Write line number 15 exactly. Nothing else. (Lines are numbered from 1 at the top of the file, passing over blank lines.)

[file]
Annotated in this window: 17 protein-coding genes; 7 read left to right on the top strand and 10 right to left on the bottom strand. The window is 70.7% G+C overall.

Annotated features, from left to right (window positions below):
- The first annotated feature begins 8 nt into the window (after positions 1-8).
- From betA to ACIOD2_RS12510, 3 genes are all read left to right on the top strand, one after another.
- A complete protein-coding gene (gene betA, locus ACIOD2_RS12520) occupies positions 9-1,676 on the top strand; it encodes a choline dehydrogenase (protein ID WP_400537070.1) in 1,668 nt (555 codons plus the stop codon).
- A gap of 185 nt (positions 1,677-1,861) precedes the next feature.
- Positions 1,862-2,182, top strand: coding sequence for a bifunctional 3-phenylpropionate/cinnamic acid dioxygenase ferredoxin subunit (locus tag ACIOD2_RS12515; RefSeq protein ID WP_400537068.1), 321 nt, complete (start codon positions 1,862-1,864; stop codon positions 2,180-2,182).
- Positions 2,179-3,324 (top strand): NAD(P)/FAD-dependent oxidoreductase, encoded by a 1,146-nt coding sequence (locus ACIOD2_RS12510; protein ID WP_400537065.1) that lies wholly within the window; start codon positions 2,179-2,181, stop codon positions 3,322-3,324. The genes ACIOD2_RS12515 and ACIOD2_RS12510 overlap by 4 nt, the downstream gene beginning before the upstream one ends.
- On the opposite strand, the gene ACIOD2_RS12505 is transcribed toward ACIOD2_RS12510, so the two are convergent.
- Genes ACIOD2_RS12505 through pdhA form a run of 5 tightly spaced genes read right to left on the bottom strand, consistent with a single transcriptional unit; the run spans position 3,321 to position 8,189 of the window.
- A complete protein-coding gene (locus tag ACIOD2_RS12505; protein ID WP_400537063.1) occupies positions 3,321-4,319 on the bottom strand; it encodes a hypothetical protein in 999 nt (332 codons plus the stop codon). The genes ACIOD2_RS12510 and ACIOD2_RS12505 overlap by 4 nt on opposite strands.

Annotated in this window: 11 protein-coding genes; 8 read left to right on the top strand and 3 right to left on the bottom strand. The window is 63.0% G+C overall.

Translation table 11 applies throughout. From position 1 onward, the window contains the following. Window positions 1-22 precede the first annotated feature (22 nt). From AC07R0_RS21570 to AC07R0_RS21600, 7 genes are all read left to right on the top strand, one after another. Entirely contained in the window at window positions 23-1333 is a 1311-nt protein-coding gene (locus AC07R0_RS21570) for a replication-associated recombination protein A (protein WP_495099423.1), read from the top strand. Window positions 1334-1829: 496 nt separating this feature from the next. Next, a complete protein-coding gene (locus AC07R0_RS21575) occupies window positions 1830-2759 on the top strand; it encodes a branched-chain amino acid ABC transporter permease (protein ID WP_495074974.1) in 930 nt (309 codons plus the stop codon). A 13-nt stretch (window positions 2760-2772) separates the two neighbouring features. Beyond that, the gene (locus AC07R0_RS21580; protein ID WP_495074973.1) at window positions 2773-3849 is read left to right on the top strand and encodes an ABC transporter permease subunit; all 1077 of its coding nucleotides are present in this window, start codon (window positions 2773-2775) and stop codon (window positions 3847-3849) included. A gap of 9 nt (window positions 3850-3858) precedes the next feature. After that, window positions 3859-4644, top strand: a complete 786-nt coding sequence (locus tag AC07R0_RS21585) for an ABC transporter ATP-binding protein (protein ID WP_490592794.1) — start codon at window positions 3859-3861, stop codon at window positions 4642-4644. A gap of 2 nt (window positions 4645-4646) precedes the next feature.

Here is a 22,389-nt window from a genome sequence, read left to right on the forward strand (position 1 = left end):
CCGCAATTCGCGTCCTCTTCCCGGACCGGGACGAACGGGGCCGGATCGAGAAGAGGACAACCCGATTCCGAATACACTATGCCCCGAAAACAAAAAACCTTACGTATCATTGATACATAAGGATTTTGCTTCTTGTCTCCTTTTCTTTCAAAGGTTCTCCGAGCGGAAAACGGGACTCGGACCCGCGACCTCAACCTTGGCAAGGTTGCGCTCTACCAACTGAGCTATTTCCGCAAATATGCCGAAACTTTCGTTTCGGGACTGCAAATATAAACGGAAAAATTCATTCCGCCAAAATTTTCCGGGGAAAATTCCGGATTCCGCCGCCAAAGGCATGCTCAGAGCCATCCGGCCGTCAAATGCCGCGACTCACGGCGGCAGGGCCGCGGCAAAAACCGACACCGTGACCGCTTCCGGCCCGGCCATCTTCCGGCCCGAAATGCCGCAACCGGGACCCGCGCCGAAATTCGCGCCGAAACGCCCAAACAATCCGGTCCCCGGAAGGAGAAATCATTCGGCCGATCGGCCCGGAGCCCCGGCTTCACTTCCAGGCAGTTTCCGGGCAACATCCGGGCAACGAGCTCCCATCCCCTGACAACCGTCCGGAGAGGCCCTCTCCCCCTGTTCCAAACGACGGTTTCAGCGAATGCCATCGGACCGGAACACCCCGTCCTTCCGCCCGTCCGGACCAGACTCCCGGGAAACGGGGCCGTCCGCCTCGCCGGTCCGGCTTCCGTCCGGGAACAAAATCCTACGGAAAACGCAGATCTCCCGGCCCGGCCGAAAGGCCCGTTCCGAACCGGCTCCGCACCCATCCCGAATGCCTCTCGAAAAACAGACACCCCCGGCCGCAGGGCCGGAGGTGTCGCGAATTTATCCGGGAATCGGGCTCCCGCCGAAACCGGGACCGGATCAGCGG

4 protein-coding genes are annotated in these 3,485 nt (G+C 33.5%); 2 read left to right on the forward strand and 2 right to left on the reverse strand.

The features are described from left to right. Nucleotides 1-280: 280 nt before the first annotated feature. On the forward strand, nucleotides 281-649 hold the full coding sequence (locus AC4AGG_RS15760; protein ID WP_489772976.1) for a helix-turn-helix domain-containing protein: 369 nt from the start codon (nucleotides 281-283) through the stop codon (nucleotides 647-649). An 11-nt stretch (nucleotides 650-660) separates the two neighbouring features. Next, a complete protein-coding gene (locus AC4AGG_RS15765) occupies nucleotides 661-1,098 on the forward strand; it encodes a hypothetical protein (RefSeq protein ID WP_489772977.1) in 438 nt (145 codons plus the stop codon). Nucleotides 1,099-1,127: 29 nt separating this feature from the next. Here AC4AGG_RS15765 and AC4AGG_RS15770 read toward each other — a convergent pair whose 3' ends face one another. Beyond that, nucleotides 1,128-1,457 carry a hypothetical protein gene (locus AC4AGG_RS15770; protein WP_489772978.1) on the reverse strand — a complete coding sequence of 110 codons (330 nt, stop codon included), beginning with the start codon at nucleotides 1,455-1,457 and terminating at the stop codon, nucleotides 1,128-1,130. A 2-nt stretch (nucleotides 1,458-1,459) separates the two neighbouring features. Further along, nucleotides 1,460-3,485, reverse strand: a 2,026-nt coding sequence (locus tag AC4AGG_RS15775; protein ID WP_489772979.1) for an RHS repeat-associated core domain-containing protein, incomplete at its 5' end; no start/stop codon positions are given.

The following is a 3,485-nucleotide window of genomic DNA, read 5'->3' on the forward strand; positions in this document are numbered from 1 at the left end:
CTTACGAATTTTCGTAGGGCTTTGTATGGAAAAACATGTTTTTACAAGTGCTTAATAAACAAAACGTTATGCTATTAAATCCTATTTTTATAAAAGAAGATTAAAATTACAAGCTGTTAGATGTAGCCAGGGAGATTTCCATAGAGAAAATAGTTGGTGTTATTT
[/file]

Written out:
CCGCAATTCGCGTCCTCTTCCCGGACCGGGACGAACGGGGCCGGATCGAGAAGAGGACAACCCGATTCCGAATACACTATGCCCCGAAAACAAAAAACCTTACGTATCATTGATACATAAGGATTTTGCTTCTTGTCTCCTTTTCTTTCAAAGGTTCTCCGAGCGGAAAACGGGACTCGGACCCGCGACCTCAACCTTGGCAAGGTTGCGCTCTACCAACTGAGCTATTTCCGCAAATATGCCGAAACTTTCGTTTCGGGACTGCAAATATAAACGGAAAAATTCATTCCGCCAAAATTTTCCGGGGAAAATTCCGGATTCCGCCGCCAAAGGCATGCTCAGAGCCATCCGGCCGTCAAATGCCGCGACTCACGGCGGCAGGGCCGCGGCAAAAACCGACACCGTGACCGCTTCCGGCCCGGCCATCTTCCGGCCCGAAATGCCGCAACCGGGACCCGCGCCGAAATTCGCGCCGAAACGCCCAAACAATCCGGTCCCCGGAAGGAGAAATCATTCGGCCGATCGGCCCGGAGCCCCGGCTTCACTTCCAGGCAGTTTCCGGGCAACATCCGGGCAACGAGCTCCCATCCCCTGACAACCGTCCGGAGAGGCCCTCTCCCCCTGTTCCAAACGACGGTTTCAGCGAATGCCATCGGACCGGAACACCCCGTCCTTCCGCCCGTCCGGACCAGACTCCCGGGAAACGGGGCCGTCCGCCTCGCCGGTCCGGCTTCCGTCCGGGAACAAAATCCTACGGAAAACGCAGATCTCCCGGCCCGGCCGAAAGGCCCGTTCCGAACCGGCTCCGCACCCATCCCGAATGCCTCTCGAAAAACAGACACCCCCGGCCGCAGGGCCGGAGGTGTCGCGAATTTATCCGGGAATCGGGCTCCCGCCGAAACCGGGACCGGATCAGCGG